The Andrew Gaff overreaction is as sickening as the punch

Kate Halfpenny in New Daily writes:
What happened to Andrew Brayshaw is disgusting, but it’s such a contrast when a bloke is hurt doing his job – playing a game in which violence is part of its intrinsic appeal – and gets mass national attention, yet women are bashed and killed every day and it routinely merits a mere couple of paragraphs.
When Phillip Island mother Samantha Fraser was killed at home in July, why weren’t there whole TV shows dedicated to her death? She died. She didn’t just get a broken jaw. She died. Her kids have no mother anymore. Because she’s dead.
In 2017, when a 27-year-old Broadmeadows woman was cut into pieces in front of her children, her eyes gouged out while she was alive and her fingers cut off and shoved inside her, why weren’t TV shows dedicated to what should happen to the perpetrator? She died in the most hideous way. She isn’t alive anymore.
But nope. No panels of experts weighing in on what punishment was suitable, no thousands of newspaper columns saying the same thing. Not much sympathy, but then the one or two women killed every week in Australia aren’t alive to get the sympathy, and it’s not like their deaths are part of a multi-million-dollar industry.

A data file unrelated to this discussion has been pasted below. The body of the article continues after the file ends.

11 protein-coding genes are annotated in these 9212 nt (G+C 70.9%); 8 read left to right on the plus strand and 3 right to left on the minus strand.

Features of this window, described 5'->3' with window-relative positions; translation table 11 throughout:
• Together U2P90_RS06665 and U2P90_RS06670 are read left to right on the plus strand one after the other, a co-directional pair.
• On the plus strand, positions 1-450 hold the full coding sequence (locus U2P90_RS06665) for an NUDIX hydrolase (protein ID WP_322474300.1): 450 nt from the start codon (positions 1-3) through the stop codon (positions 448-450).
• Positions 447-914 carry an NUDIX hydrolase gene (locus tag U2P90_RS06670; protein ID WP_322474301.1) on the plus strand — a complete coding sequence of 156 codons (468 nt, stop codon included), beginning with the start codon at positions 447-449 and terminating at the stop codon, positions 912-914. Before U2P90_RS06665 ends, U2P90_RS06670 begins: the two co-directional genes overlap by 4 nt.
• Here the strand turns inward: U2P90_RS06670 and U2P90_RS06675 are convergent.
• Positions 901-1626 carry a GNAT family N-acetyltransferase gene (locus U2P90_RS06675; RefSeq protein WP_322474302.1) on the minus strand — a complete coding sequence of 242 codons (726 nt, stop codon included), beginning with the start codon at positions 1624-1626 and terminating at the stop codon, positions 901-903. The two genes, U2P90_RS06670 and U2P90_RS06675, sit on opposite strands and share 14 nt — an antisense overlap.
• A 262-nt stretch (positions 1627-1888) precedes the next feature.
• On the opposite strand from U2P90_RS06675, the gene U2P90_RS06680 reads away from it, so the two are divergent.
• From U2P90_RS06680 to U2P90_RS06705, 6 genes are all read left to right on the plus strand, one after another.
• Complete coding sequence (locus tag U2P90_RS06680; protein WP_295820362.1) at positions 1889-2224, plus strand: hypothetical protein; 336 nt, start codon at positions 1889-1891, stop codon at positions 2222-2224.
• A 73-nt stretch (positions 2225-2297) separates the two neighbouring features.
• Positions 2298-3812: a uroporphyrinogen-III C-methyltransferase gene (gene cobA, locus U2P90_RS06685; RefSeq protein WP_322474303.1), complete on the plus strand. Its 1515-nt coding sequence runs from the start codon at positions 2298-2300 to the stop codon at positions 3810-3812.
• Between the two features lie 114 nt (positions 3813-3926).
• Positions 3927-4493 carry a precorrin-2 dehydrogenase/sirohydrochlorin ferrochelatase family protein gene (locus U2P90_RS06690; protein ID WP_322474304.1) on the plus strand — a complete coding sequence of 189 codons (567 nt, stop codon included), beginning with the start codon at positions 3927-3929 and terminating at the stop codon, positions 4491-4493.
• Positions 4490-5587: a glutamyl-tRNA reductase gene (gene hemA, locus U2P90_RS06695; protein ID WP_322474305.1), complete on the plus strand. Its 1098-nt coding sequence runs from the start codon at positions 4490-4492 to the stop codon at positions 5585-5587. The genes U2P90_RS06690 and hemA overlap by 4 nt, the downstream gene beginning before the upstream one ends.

This week showed how we respond when one man gets hurt in the workplace.
Men, imagine if it was you being killed every week by women.
Imagine if we were stronger and meaner than you, and filled with vengeful thoughts and hate over money and child custody and because you didn’t look good enough or you looked too good, or whatever else was getting our goat.
Imagine if, literally, one of you was being picked off every couple of days by a woman.
And then a couple of tributes were written, a couple of tongues were clicked in sympathy, then you were forgotten because women were busy watching footage of an unseemly one punch at netball that ended in a dislocated jaw.

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